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Crinum x amabile Giant Spider Lily

Edward F. Gilman, Ryan W. Klein, and Gail Hansen


The giant spider lily is a herbaceous perennial that rises from a 3 to 4½ inch thick, fleshy bulb. The linear, leathery leaves grow in a rosette. These glossy leaves are greenish-red and reach a length of 2 to 4 feet. Red and pink fragrant flowers sit atop a succulent, cylindrical flower stalk that is 1 to 3 feet tall. A 6inchlong floral tube bears 6 petals and sepals, and rosy stamens from the throat of this tube. These striking, fragrant flowers appear most abundantly in the spring, summer and fall seasons of the year. The fruits of the giant spider lily are lobed seed capsules that are 1 ½ to 2 inches thick.

Full Form - Crinum x amabile: Giant Spider Lily
Figure 1. Full Form - Crinum x amabile: Giant Spider Lily
Credit: Edward F. Gilman, UF/IFAS


Flower - Crinum x amabile: Giant Spider Lily
Figure 2. Flower - Crinum x amabile: Giant Spider Lily
Credit: Edward F. Gilman, UF/IFAS

General Information

Scientific name: Crinum x amabile

Pronunciation: KRYE-num x uh-MAB-ill-lee

Common name(s): giant spider lily

Family: Amaryllidaceae

Plant type: bulb/tuber; perennial; herbaceous

USDA hardiness zones: 8B through 11 (Figure 3)

Planting month for zone 8: year round

Planting month for zone 9: year round

Planting month for zone 10 and 11: year round

Origin: not native to North America

Invasive potential: not known to be invasive

Uses: mass planting; specimen; accent

Availability: generally available in many areas within its hardiness range

Shaded area represents potential planting range.
Figure 3. Shaded area represents potential planting range.


Height: 3 to 5 feet

Spread: 3 to 5 feet

Plant habit: spreading

Plant density: open

Growth rate: moderate

Texture: coarse


Leaf arrangement: spiral

Leaf type: simple

Leaf margin: entire

Leaf shape: linear

Leaf venation: parallel

Leaf type and persistence: evergreen

Leaf blade length: more than 36 inches

Leaf color: purple or red

Fall color: no fall color change

Fall characteristic: not showy


Flower color: purple; red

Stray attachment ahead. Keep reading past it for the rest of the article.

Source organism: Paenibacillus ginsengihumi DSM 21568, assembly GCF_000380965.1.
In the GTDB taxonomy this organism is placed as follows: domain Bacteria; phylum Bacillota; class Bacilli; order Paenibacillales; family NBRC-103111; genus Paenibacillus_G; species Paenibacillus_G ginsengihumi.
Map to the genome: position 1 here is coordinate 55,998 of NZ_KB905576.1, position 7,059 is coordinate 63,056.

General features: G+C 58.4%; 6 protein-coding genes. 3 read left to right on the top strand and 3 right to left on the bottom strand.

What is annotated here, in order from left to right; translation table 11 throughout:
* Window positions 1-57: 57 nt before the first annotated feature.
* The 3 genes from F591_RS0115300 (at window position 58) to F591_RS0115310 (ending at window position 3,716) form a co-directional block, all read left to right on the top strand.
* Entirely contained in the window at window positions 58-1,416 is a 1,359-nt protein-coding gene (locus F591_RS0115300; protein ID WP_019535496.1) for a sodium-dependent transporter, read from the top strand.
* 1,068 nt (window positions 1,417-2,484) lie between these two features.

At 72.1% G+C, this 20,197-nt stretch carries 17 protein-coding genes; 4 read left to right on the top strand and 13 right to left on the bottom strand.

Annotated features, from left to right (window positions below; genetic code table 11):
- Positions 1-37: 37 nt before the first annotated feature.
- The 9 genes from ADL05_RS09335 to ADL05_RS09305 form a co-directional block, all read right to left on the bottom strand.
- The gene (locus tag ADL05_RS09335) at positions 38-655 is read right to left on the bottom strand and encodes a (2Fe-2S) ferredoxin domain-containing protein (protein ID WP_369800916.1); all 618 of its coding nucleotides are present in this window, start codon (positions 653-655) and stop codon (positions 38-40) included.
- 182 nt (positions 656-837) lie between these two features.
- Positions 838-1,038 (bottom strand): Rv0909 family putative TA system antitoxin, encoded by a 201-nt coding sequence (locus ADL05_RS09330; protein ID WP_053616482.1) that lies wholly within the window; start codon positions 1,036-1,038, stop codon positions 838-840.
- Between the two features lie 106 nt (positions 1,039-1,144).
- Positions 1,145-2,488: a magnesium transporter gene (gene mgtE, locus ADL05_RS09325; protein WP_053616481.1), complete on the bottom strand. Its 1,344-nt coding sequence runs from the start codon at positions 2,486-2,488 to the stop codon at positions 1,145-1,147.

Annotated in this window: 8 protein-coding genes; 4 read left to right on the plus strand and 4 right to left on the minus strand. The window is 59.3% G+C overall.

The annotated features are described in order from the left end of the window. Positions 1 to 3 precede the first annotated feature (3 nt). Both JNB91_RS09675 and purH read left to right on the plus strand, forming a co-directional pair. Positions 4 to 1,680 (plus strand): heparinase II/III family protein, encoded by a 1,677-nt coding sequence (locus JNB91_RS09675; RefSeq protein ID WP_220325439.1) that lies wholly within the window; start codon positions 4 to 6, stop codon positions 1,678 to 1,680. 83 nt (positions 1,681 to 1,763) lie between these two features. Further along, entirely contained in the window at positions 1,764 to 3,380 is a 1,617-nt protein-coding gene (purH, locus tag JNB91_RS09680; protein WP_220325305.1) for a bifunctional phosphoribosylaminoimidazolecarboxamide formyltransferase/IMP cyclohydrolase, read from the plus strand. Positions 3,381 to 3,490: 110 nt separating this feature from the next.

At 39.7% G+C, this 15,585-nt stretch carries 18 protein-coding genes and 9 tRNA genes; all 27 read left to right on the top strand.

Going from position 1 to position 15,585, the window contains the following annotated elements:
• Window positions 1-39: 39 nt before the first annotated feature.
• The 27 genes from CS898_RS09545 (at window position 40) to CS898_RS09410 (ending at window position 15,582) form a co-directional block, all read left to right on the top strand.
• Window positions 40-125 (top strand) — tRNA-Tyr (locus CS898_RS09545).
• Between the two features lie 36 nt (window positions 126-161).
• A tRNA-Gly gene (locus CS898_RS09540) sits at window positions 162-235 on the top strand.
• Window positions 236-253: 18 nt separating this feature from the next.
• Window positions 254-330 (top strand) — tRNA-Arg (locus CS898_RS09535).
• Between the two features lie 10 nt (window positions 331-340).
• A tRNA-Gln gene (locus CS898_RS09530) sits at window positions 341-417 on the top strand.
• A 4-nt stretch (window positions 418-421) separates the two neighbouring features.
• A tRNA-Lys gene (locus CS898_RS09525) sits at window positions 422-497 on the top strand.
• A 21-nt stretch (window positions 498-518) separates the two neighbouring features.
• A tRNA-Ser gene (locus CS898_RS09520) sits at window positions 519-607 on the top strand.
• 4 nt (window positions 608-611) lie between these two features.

Flower characteristic: year-round flowering; pleasant fragrance


Fruit shape: round

Fruit length: 1 to 3 inches

Fruit cover: dry or hard

Fruit color: green

Fruit characteristic: showy

Trunk and Branches

Trunk/bark/branches: not particularly showy; usually with one stem/trunk

Current year stem/twig color: not applicable

Current year stem/twig thickness: not applicable


Light requirement: plant grows in part shade/part sun

Soil tolerances: extended flooding; clay; sand; acidic; slightly alkaline; loam

Drought tolerance: moderate

Soil salt tolerances: unknown

Plant spacing: 36 to 60 inches


Roots: usually not a problem

Winter interest: plant has winter interest due to unusual form, nice persistent fruits, showy winter trunk, or winter flowers

Outstanding plant: plant has outstanding ornamental features and could be planted more

Pest resistance: long-term health usually not affected by pests

Use and Management

Planted in mass, giant spider lily forms an attractive tall ground cover and is lovely when used as an edge or border around a pool of water. It is often planted alone in a small landscape as a specimen to accent an area. Locate it near a walk or patio to enjoy the fragrant flowers.

This lily is best grown in soils that are moderately moist. Irrigation during dry weather, especially in the summer, is recommended. Plant this lily in full sun to partial shade for best growth and flowering. The giant spider lily is moderately tolerant of salt spray and will grow well in coastal communities away from the direct salt spray.

Pests and Diseases

Leaf spot disease appears to be the biggest problem.

Publication #FPS156

Release Date:October 10, 2023

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About this Publication

This document is FPS156, one of a series of the Department of Environmental Horticulture, UF/IFAS Extension. Original publication date October 1999. Revised October 2023. Visit the EDIS website at for the currently supported version of this publication.

About the Authors

Edward F. Gilman, professor emeritus; Ryan W. Klein, assistant professor, arboriculture; and Gail Hansen, professor, sustainable landscape design; Department of Environmental Horticulture, UF/IFAS Extension, Gainesville, FL 32611.


  • Gail Hansen de Chapman